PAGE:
Helping young blacks become
A fatherhood summit outlines challenges ahead for improving their roles as parents.
WASHINGTON — Today's Summit on Fatherhood, which President Bush will address, brings into focus a vexing American social problem - how to get more young African-American fathers to act responsibly toward their children.
Many black men are exemplary fathers, of course. But too many, experts say, are not. In communities all around America, the number of efforts to improve the parenting of these young men has been on the rise the last few years, after having been nearly nonexistant for decades.
Small, largely unconnected programs seek to get young black males to understand why it's better to mature first and become a father second, rather than the other way around - and to show those men who already have children what it means to be an effective father, if they do not know.
But are these fledgling efforts making an impact? "The news so far doesn't seem to be very good," says Robert Lerman, director of the Urban Institute's Center on Labor and Social Policy in Washington. Despite little improvements here and there, large numbers of young African-American men, "are not really improving very much in school, or in work." The situation isn't worsening, he says - but it isn't getting appreciably better, either.
Many young black men have children by the time they're in their early 20s; 34 percent of those who do don't live with their children, according to an Urban Institute study, one of the relatively few firm statistics around. The figure, the latest available, is for 1997, and hasn't fundamentally changed over the past decade.
And, Mr. Lerman says, two-thirds of absent black fathers have no job, so they're not able to provide much money to their children's mother.
There's more. Many programs for young black fathers have neither enough volunteers to run them nor enough young fathers enrolled. Further, there's insufficient communication between programs, forcing community after community to reinvent the wheel. Finally, there's never enough money.
In its meeting in Washington today and tomorrow, the fourth National Summit on Fatherhood, sponsored by the National Fatherhood Initiative, will hear dour news like this as it focuses in part on programs that deal with minority fathers.
But the news isn't all gloom and doom. For one thing, many experts agree on what's needed to make young people good fathers: a solid role model. "In order to be an effective father," says Roland Warren, executive vice president of the National Fatherhood Initiative, "there has to be some role modeling on what it means to be [one]." Which means that adult men, preferably African-American, are needed to spend consistent time with young black men, many of whom were themselves brought up without a father in their own homes.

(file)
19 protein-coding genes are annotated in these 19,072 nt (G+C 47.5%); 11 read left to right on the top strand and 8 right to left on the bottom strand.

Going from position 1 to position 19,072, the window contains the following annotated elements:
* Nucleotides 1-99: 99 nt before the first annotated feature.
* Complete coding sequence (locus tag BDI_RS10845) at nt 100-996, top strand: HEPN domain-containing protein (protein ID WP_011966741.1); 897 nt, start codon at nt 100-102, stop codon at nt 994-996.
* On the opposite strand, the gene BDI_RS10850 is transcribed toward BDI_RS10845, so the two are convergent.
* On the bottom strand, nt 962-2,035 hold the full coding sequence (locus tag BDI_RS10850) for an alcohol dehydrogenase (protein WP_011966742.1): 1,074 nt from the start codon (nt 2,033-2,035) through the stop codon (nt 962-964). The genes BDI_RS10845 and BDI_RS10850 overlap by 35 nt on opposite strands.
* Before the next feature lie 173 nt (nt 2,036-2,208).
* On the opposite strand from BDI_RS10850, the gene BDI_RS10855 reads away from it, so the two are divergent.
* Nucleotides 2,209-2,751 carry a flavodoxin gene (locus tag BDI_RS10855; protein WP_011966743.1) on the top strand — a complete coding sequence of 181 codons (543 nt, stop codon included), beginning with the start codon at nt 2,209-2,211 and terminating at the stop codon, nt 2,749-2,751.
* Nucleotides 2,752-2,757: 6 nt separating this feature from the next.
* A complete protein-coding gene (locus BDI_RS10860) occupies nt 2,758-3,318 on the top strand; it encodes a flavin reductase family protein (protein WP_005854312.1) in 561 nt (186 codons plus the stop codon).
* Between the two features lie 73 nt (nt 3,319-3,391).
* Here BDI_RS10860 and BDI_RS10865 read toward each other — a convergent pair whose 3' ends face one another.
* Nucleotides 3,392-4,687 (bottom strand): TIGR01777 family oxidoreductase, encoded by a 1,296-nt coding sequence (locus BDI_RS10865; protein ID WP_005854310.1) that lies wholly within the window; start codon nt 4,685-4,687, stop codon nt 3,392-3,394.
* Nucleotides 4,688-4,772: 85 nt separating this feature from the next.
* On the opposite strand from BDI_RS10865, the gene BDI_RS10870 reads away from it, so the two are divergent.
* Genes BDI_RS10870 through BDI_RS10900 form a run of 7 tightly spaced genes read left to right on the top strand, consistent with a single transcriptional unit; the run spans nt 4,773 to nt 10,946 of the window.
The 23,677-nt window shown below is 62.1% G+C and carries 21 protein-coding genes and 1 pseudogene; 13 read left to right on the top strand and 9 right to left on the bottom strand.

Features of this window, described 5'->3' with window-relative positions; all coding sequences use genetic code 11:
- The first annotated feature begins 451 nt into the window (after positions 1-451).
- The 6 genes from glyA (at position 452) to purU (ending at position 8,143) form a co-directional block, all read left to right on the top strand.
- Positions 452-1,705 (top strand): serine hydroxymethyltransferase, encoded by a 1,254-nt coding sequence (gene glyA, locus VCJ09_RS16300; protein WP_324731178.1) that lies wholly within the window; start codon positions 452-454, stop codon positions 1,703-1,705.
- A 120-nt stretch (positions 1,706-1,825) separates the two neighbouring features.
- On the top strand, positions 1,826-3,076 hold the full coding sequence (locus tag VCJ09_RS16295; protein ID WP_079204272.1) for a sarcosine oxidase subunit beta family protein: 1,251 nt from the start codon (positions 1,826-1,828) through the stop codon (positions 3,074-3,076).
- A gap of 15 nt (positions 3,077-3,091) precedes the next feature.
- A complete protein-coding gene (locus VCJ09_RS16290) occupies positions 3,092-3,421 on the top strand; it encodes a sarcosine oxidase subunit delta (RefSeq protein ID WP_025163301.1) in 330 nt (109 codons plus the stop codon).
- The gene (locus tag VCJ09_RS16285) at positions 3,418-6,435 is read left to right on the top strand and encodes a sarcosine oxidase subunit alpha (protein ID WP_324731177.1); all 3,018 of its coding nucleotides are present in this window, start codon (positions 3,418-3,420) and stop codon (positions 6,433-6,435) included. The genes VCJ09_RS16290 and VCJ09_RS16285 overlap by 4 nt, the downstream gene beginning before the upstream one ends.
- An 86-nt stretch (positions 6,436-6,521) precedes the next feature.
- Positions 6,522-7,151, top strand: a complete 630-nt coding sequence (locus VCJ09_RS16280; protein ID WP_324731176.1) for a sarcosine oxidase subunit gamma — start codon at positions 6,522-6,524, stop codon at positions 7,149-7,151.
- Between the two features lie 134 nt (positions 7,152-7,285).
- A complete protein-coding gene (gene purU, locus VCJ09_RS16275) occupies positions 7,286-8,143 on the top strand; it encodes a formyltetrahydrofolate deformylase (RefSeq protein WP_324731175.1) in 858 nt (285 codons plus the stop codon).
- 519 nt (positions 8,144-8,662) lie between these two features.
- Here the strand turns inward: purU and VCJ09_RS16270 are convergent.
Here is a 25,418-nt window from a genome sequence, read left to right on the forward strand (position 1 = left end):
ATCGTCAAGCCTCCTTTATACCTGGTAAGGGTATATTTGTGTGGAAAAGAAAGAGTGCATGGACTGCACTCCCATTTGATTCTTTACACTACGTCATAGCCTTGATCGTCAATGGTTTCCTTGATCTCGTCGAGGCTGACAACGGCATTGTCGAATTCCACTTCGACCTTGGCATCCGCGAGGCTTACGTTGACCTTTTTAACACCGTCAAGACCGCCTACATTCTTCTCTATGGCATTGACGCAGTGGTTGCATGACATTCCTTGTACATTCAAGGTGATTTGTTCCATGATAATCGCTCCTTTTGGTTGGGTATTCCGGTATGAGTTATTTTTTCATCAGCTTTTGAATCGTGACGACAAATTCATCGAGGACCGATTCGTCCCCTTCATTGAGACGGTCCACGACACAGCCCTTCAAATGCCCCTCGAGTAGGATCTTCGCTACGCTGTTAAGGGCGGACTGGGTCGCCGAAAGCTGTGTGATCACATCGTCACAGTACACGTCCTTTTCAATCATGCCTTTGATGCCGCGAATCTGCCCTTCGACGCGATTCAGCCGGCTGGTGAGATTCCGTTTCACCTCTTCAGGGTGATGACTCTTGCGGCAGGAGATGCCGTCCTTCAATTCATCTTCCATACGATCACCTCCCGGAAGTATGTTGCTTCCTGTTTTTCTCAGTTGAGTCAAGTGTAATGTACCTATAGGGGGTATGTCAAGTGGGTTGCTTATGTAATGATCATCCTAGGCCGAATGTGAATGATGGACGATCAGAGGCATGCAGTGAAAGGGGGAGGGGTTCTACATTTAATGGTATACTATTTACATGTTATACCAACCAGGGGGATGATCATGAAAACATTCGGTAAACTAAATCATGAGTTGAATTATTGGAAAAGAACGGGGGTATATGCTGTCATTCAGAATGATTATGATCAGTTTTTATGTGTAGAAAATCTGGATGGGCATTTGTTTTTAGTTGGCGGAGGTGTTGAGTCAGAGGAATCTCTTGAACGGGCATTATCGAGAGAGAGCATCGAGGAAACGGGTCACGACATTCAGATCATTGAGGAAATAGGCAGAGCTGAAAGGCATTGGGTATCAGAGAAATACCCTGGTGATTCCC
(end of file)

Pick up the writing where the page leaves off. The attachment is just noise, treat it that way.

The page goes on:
Another positive indication is that the number of babies born to unmarried African-American teenagers has declined, and, for those that are born, paternity is being established more often.
The most hopeful sign of all, to Lerman, is epitomized by meetings like today's summit. It's the fact that the issue of making good fathers of more young black men is "much more on the policy agenda now" than a few years ago, when the males were essentially ignored while social service organizations worked almost exclusively with unmarried mothers.
"We are making incremental progress," insists George Garrow Jr., executive director of the National Organization of Concerned Black Men, citing the number of promising programs for men springing up independently in many communities, with some persuading young black men to postpone fatherhood, or teaching them to be good parents if they already are fathers.
Local chapters of Mr. Garrow's organization, for instance, send volunteer African-American men into schools and community organizations to work with young black men, earn their confidence over the long haul, discuss issues on their minds, and bring a measured dose of exposure to the real world.
Different programs try to attract young fathers in different ways. In Camden, N.J., "Teens on Track" works with young black men by offering recreation and a men's health clinic.
In some parts of Pennsylvania, a National Fatherhood Initiative program takes advantage of black fathers' initial interest in their newborns by training these dads to monitor health issues. The approach is a vehicle to get fathers involved more broadly with their babies, says Mr. Warren, since their interest soon expands to other parenting concerns.
(c) Copyright 2001. The Christian Science Monitor